When the Czech Republic announced the team that would represent the country at the 2014 Sochi Olympics, one of the big surprises was that Montreal Canadiens center Tomas Plekanec would serve as team captain.
Not that Plekanec is undeserving of such an honor, but considering the other options available to Czech coach Alois Hadamczik, his selection raised a few eyebrows.
Plekanec admitted even he was mildly surprised despite serving as Czech captain at the IIHF World Championships for the past few years. But he doesn't think it holds that much importance on a veteran-laden team.
"It's obviously a great honor and I'm happy about it, but it's just a letter on a jersey," Plekanec said the day he was named to the team. "We need to all play like captains to be successful."
But one person who wasn't surprised is the player who most considered to be the ideal candidate for the job, New Jersey Devils forward Jaromir Jagr, the most prolific hockey player in Czech history.
"Of course I wasn't surprised," Jagr said matter-of-factly before his Devils faced Plekanec's Canadiens on Tuesday. "I knew it."
Jagr and Plekanec may have been opponents on Tuesday, but they have vast experience as not only teammates, but linemates with the Czech national team, and it is very likely the two will be playing together again next month in Sochi.
Both are natives of Kladno. Plekanec considered Jagr to be a mentor when he was younger and the two have had success playing together in international competition. But when it comes to personalities, they couldn't be much more different.
Jagr is an outgoing type, regularly joking with teammates and the media, whereas Plekanec has a far more reserved, businesslike persona. He generally speaks to the media only when he's asked to do so and isn't much more chatty with his teammates. When Canadiens goaltender Carey Price heard Plekanec was named Czech team captain, he wondered if Plekanec spoke more often in Czech than he did in English.
"Not really," Jagr said when asked the same question Tuesday. "But it doesn't matter. I've played with so many great players and they didn't speak much in the dressing room, but they were leading by example. You need to play the game. It doesn't mean if you talk a lot in the dressing room that it's going to help the team. You've got to do it on the ice, and it's a lot tougher to do it on the ice than to do it in the dressing room."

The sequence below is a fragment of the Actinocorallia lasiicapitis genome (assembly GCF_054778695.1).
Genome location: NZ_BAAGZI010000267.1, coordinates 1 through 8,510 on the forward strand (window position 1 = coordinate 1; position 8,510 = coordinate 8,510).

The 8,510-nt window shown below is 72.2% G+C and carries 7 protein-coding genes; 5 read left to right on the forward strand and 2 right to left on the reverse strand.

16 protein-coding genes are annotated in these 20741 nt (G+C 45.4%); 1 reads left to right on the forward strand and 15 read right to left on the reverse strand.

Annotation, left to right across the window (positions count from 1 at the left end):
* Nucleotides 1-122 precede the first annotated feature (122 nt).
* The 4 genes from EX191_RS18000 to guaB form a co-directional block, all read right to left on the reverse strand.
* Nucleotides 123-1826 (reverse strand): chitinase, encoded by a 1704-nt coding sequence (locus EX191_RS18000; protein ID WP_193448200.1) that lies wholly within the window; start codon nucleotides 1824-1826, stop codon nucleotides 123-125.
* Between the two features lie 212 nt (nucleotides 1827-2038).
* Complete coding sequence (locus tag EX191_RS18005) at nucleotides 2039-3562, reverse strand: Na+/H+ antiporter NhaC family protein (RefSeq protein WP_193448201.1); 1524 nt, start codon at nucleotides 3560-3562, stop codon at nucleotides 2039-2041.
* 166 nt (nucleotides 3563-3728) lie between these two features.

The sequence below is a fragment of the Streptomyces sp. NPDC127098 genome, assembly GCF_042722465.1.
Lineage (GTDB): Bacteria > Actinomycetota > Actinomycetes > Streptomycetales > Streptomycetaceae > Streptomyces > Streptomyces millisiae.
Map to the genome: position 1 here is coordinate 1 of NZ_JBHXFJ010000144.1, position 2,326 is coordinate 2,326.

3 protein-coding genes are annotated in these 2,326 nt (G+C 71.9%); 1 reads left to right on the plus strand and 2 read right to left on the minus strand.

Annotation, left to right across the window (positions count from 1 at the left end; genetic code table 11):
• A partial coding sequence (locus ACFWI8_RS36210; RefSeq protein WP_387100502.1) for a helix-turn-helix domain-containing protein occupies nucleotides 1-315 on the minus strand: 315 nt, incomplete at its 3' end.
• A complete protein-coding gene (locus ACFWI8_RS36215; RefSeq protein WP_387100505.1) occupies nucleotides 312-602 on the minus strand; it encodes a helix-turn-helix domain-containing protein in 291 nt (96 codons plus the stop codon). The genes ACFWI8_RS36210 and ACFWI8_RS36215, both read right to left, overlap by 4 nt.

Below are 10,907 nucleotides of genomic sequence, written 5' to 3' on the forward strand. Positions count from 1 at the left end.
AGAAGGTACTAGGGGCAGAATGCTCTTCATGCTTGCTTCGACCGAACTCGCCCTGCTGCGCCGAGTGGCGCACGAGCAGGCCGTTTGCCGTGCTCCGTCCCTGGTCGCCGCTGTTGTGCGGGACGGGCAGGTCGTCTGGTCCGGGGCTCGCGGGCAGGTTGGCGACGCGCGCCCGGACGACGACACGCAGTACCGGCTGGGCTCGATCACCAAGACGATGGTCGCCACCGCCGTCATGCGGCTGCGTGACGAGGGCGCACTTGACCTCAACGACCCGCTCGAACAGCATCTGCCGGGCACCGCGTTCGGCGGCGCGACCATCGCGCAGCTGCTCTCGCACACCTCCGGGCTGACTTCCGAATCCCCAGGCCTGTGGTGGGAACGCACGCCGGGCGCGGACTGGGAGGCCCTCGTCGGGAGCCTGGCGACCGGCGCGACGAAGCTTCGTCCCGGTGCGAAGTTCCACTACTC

Plekanec has been doing it on the ice for the Canadiens for years, playing a hybrid role as a shutdown center who also produces offensively. Though he fits the profile perfectly of a candidate to win the Selke Trophy as the NHL's top defensive forward, Plekanec has never so much as finished in the top 10 in voting for the award.
But Jagr said it is not his play in his own end that makes Plekanec such a desirable linemate.
"I never wanted to play with him for his defensive roles," Jagr said. "We wanted to score goals. I never looked at him as a defensive center."
When playing alongside Jagr, Plekanec has indeed been an offensive force.
At the 2011 IIHF World Championships, the last international competition in which they played together, Plekanec had six goals and four assists in eight games to finish tied for second in tournament scoring; Jagr had five goals and four assists in nine games to finish tied for fifth.
The two played together most recently for HC Kladno, the Czech club team Jagr owns in their hometown, during the NHL lockout in 2012. Jagr finished in a tie for third in Czech Extraliga scoring with 57 points in 34 games despite missing the end of the season when the NHL began play, and Plekanec had 46 points in 32 games, tied for 13th in league scoring.
Though that chemistry should serve the Czechs well in Sochi, what some are seeing as a big disadvantage for the team is seen by both Jagr and Plekanec as an asset.
The Czechs named 17 NHL players to their 25-man roster, with the eight others coming from either the Czech Extraliga or the KHL. Those eight players have spent all season playing on the international ice surface that will be used in Sochi, and which is 15 feet wider than it is in the NHL.
"It's a completely different sport," Plekanec said of the larger ice.
Jagr said the big difference he sees on the big ice is that scoring chances are harder to generate because you often find yourself further away from the net. Defenders are willing to give players space to the outside, but shooting from there is pointless against the top goaltenders in the world, Jagr said. With the NHL game focused greatly on winning battles along the boards to generate chances to score, that will be a difficult adjustment to make.
"It wouldn't be any problem if you had a month to prepare for it, but you get one practice," Jagr said. "If you've been playing for three months one kind of style where you've got to stand on the boards, and then you have to skate all the time, it's totally different hockey.
"There are some guys in Europe you guys might not know about that might be a big factor in that tournament."
That may very well be true, but it is more likely the biggest factor will be the combination of Jagr and Plekanec, an odd couple that has produced for the Czech Republic nearly every time they have worn the uniform together.